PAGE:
Tencent is deploying a facial recognition “midnight patrol” feature to catch children and teenagers who are pretending to be adults to get around government curfew for underage gamers.

The Chinese government banned online gaming for people under 18 between 10PM and 8AM as part of its measures to fight the damaging effects of too much gaming. When left unchecked, children may suffer worsening eyesight and online gaming addiction. 

Restrictions have been bypassed by many young players through the use of adult-registered gaming accounts. With the implementation of facial verification checks, Tencent is closing the loophole by only allowing users who have adult IDs to play after curfew time.

The company also intends to require users to pass a facial recognition test when making changes to safety settings designed to help parents limit their children’s gaming usage.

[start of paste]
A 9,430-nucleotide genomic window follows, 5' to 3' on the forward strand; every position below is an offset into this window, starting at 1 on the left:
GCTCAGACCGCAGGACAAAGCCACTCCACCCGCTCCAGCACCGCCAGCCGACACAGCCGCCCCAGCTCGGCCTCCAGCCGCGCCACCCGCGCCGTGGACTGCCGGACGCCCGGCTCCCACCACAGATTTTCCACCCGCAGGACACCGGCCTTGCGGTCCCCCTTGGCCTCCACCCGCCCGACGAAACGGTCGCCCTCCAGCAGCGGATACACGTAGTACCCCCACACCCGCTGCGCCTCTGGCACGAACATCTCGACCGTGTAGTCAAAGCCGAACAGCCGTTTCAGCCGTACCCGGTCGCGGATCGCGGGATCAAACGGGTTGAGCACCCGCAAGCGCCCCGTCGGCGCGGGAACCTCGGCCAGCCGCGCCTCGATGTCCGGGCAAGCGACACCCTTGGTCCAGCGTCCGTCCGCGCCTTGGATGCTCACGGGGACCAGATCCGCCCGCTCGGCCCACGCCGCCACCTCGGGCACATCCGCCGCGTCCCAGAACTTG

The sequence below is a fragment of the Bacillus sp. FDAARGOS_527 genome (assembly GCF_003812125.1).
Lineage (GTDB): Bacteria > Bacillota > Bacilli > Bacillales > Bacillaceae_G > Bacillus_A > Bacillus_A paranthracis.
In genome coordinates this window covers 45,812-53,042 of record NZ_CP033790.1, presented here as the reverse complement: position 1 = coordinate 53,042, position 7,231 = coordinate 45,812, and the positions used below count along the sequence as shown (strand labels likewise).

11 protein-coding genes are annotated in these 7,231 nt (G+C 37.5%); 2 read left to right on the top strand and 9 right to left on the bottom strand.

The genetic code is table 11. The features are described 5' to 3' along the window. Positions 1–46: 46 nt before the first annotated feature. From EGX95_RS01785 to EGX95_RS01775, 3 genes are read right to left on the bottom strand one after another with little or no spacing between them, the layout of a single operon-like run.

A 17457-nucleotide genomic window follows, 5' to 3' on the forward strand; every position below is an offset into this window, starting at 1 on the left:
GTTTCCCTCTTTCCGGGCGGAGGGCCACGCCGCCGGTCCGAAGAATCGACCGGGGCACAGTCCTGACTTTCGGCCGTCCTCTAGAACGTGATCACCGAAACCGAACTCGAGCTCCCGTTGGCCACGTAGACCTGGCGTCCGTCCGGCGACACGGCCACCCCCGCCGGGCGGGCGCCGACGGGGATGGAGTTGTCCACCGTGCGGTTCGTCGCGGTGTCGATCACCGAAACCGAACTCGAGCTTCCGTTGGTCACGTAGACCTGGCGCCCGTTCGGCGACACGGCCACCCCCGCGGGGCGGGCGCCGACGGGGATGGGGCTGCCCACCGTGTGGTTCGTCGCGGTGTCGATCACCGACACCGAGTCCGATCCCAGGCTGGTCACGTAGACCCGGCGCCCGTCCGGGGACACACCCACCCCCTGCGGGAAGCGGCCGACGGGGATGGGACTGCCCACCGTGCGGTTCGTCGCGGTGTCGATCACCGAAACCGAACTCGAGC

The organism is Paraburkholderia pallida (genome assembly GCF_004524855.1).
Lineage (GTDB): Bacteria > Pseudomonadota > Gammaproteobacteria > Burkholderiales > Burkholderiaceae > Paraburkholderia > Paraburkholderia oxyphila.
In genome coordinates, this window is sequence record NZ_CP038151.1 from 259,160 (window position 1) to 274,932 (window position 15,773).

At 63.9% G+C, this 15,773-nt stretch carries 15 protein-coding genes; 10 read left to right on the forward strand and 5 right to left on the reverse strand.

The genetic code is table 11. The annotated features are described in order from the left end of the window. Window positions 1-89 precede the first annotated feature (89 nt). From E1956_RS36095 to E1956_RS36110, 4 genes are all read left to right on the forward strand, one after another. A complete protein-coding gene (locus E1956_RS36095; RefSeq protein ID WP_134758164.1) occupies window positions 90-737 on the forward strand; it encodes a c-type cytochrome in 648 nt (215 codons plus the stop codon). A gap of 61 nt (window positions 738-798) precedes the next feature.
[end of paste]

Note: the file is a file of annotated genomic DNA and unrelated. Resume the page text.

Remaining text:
Around 60 mobile games will get to use the new features, including over 100 million users of the highly popular multiplayer game, Honor of Kings.

As video games get more popular in China, regulators are scrambling to keep up. Mobile games are blamed for many social ills, including the emergence of online addictions and near-sightedness among children and adults.

Since 2018, the Chinese government has begun enforcing new regulations, including stricter rules for the depiction of violence in virtual worlds and a quota on how many online games can be approved every year.

Source: Channel News Asia

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